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How To Care For Your Tuna

Imagine catching or spearing the fish of a lifetime only to have the meat completely ruin. This is why I feel it’s extremely important to share the process of properly caring for your fish after the hunt. To learn the process of caring for your fish, we have to look at the people that depend on the quality of the meat in order to earn a living.

Commercial fishermen know the process better than anyone. Over the years, I have spoken to fisherman and spearfishermen alike about this process. Recently, I saw an amazing post from a commercial fisherman named Dennis on a forum. He broke down how to properly care for tuna once onboard the boat, and why we do this process. Proper caring for the fish can have a huge impact on the quality of the flesh. This is why I put this information together to share with you all!

Commercial fishermen as well as any seasoned spearos understand the physiology of their targeted fish. Understanding your target fish species behavior is one part of hunting, however understanding your target species anatomy or physical makeup separates the experienced fishermen from the novice and intermediate ones.

Tuna are warm blooded fish while most other fish tend to be cold blooded. Being a warm-blooded fish, the prep and care after being caught is very different from other fish. Different tuna types are unique to each other when it comes to body temperatures. Bluefin can raise their body temperature the highest out of all the tunas, followed by Big Eye tuna, and then Yellowfin. Because of this, it is very important that the fish is properly dealt with after capture.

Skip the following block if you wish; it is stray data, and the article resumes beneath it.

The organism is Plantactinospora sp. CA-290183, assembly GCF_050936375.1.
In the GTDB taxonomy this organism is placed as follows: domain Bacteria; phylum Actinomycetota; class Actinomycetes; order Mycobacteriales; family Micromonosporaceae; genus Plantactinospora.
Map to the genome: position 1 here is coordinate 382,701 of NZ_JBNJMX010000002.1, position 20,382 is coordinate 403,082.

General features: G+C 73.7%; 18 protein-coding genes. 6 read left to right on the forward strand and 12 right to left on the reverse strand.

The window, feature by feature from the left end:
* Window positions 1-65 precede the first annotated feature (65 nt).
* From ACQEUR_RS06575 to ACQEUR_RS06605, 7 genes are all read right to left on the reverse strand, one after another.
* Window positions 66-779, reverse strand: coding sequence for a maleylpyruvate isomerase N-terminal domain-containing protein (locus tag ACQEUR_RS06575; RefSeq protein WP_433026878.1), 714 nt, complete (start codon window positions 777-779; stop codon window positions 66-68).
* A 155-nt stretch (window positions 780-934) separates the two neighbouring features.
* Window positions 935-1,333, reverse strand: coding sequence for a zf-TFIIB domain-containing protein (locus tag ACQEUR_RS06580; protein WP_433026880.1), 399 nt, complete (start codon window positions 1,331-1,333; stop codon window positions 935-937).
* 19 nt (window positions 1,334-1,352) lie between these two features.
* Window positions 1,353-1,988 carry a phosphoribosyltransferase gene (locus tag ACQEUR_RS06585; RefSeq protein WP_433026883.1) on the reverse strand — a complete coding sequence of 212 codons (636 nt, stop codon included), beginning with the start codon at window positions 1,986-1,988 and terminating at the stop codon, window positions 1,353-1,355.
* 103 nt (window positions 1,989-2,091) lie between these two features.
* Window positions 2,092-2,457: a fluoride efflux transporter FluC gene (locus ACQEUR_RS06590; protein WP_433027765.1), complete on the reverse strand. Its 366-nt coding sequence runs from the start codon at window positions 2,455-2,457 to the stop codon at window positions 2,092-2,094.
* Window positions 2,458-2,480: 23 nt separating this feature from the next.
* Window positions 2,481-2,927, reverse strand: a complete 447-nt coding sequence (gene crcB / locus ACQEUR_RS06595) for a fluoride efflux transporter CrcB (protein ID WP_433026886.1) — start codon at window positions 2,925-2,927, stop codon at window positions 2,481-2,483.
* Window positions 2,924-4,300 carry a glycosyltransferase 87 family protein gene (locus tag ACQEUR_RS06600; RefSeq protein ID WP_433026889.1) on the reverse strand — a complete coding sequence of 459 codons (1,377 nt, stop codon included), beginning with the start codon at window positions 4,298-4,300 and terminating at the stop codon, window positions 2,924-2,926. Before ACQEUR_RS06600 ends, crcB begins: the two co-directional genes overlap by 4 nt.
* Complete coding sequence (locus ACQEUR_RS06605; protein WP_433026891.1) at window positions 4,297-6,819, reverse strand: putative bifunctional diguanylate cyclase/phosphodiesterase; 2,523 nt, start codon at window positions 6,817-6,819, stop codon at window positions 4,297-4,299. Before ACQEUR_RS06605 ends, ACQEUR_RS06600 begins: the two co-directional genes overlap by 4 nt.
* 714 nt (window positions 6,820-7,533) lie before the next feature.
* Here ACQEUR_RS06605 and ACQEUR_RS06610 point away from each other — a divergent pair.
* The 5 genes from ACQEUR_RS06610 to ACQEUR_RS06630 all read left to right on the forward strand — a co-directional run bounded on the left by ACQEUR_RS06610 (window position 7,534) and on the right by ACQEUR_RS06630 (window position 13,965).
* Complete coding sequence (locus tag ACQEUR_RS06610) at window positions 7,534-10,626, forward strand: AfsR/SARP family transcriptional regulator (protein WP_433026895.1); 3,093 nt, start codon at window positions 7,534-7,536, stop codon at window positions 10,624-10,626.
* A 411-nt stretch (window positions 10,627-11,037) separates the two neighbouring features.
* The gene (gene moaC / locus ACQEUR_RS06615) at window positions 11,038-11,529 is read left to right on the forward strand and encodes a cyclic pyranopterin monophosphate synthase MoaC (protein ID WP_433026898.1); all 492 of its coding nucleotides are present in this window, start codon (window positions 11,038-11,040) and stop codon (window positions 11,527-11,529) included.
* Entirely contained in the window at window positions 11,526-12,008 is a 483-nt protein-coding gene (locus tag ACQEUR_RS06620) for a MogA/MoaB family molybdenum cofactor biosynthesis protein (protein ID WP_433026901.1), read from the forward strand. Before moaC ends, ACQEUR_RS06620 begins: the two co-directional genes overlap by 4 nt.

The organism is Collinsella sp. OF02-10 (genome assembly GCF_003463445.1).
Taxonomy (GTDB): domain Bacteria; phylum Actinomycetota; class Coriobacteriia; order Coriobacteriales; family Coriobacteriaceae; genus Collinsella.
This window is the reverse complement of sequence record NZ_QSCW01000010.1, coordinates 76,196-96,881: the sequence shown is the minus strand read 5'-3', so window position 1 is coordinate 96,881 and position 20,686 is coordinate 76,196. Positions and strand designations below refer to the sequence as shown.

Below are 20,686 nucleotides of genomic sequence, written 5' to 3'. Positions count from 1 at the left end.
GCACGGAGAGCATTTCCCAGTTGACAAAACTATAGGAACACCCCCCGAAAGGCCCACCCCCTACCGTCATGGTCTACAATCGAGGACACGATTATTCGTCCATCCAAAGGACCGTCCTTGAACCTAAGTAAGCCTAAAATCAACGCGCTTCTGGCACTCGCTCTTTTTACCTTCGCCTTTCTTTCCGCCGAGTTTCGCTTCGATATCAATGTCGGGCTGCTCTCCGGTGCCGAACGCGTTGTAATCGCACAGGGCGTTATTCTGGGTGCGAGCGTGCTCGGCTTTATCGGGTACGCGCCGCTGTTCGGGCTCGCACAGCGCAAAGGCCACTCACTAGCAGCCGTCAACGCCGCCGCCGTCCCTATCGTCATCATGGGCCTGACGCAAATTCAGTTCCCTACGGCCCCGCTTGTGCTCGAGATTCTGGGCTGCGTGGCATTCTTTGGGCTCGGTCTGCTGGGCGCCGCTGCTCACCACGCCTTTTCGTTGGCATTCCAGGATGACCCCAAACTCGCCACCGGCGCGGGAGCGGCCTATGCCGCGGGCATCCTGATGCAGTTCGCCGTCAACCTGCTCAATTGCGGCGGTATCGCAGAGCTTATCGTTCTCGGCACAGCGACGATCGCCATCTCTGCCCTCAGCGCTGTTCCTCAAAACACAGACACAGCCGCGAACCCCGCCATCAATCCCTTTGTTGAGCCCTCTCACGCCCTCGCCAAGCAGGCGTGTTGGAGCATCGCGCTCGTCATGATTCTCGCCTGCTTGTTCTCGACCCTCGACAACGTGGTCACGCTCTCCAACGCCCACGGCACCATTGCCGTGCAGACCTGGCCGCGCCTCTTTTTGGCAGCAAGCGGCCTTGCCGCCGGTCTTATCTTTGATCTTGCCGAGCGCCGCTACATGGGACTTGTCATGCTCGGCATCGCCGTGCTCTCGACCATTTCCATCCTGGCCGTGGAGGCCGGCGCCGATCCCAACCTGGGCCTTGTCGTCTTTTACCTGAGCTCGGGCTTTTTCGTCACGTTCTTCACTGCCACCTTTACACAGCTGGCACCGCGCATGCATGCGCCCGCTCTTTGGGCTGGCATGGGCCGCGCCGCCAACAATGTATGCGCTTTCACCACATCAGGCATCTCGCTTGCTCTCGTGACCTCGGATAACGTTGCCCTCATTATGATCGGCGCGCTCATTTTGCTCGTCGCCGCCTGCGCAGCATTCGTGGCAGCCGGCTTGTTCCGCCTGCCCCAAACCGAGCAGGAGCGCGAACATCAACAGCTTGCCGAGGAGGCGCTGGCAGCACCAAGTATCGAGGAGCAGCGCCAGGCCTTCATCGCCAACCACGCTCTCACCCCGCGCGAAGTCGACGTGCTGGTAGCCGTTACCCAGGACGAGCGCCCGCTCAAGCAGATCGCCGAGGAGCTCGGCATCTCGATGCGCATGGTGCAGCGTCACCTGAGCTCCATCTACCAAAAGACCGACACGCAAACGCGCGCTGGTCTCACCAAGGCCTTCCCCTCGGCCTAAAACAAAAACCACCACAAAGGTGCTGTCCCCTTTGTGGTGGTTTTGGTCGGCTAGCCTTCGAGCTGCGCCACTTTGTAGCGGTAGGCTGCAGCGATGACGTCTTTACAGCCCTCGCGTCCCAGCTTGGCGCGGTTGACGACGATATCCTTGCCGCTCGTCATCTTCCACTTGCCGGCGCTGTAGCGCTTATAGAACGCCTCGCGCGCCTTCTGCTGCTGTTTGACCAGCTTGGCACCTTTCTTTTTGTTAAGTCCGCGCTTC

Braining the fish

Once the fish is either on the deck of the boat or in your control, you should stab it in the brain. This action immediately kills the fish, reduces suffering, and stops the fish from thrashing around causing damage to the flesh, and you or your spearfishing equipment. Stabbing or spiking the fish does not stop the heartbeat and other organs from functioning, but the fish is now considered “brain dead”. Remember, even though the fish has been brained and rigor mortis has started, the heat exchange process is still occurring due to the autonomic nervous system and involuntary muscles actions. The fish needs to be bled.

Bleeding the Fish

First, let’s look at why and how this warming process works. The ability to generate body heat occurs due to a heat exchange. The blood flowing from the body into the heart through the gills and back into the body accomplishes this rise in body temperature.

The key to this process is the darker colored muscle along the lateral line of the tuna. This area of muscle contains a large number of blood vessels that transfer heat to and from the heart. The lateral line area also contains nerves which control the voluntary and involuntary muscle movements. The voluntary muscle moves due to connective tissues (tendons and ligaments) that the fish consciously want to move. For example, movements like swimming and turning are voluntary muscle actions controlled by these nerves. The involuntary muscle actions are not under the control of the fish. The autonomic nervous system controls these movements such as the fish’s heartbeat, and shivering. Shivering creates body heat which warms the fish in cooler temperatures the same way that our bodies function. This shivering is possible due to the energy compounds within the muscle cells themselves which are triggered for release by the nerves connected to them. The blood then regenerates more energy compounds in order to continue to warm the body as necessary. This process creates lactic acid as a byproduct within the muscles. The blood would then take away this lactic acid to the organs where it would be disposed. This is why we bleed fish. Bleeding a fish will pump the lactic acid out of its body and stop it from creating a sour taste to the meat.